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Coordinates: 51°35′54″N 0°01′10″E / 51.5983°N 0.0195°E / 51.5983; 0.0195 Woodford Hall was a large house in Woodford, Essex, with 50 acres of land adjacent to Epping Forest.

In 1707, Sir Richard Child sold the Hall to Christopher Crowe, who sold it to William Hunt in 1728, having obtained a private Act of Parliament.[1][2] It remained in the Hunt family until 1801, when it was sold to the politician John Maitland.[1]

It was built or rebuilt in 1775 by the architect Thomas Leverton.[citation needed] In 1777, it was leased to John Goddard, a Rotterdam merchant, whose widow died there in 1814, after which Maitland moved in, dying there in 1831.[1]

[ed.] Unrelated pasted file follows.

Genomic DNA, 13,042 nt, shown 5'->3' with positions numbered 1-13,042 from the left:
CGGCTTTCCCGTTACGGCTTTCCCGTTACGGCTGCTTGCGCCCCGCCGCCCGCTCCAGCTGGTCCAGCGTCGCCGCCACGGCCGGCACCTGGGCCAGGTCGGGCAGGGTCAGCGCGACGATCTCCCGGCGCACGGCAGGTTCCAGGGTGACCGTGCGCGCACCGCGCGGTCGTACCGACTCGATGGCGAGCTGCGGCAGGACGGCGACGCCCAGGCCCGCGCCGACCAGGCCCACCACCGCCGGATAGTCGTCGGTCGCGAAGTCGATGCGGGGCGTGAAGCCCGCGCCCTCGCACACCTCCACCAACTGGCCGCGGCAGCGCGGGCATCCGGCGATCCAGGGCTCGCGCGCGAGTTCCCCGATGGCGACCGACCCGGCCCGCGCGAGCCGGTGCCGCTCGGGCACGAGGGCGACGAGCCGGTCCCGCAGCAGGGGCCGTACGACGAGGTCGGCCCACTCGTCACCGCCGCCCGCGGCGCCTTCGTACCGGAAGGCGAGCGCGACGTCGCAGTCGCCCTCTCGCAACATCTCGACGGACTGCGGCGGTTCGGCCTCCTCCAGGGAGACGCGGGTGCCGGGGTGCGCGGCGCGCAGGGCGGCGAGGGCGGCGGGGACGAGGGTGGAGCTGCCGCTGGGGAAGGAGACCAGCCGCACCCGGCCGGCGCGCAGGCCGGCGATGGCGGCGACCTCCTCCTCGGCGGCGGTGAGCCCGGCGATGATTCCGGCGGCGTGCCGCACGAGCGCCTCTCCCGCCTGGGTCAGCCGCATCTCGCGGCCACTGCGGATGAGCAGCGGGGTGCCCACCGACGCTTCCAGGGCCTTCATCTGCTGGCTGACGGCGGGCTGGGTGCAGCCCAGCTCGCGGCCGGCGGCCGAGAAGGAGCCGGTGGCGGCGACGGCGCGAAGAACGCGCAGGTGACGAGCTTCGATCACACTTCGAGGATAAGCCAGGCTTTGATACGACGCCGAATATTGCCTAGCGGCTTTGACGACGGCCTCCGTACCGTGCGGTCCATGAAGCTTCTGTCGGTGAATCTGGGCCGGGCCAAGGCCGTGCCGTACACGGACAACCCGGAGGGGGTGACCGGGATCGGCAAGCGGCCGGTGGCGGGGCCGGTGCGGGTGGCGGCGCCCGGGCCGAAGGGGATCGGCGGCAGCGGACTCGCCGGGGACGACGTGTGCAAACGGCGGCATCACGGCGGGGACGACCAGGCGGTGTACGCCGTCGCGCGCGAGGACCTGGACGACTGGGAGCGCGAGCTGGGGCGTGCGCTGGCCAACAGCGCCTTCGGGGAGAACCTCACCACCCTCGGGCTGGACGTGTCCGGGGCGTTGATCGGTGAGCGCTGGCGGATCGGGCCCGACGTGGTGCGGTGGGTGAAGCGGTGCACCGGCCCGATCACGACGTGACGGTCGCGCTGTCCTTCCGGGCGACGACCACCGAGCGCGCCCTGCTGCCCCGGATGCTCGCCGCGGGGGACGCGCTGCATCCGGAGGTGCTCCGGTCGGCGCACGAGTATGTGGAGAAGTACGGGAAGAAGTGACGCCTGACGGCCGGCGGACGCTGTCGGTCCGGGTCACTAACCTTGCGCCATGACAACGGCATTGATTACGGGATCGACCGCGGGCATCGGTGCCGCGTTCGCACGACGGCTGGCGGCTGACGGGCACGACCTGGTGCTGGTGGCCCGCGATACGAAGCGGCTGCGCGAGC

William Whitaker Maitland, his son, inherited the property, and leased it to William Cox, and in 1840, to William Morris, father of William Morris the textile designer, poet, and socialist activist, then aged 6.[1] In 1847, his father died unexpectedly, and in 1848, the family moved nearby to the smaller Water House.[1][3][4]

In 1869 the Woodford Hall estate was sold to British Land for redevelopment, but was used as Mrs. Gladstone's convalescent home until 1900, when it was demolished.[1]

In 1902, the Parish Church Memorial Hall was built at the front of the site.[1][5]

ReferencesEdit

  1. ^ a b c d e f g "Woodford: Manors - British History Online". www.british-history.ac.uk. Retrieved 23 September 2018.
  2. ^ "Act to enable Christopher Crowe to sell Woodford Hall and certain lands". The National Archives. Retrieved 24 September 2018.
  3. ^ "William Morris - Woodford Memorial Hall Heritage Project". woodfordmemorialhallheritageproject.co.uk. Retrieved 23 September 2018.
  4. ^ "The William Morris Society » About William Morris". williammorrissociety.org. Retrieved 23 September 2018.
  5. ^ "Morris House". www.avonhouseschool.co.uk. Retrieved 23 September 2018.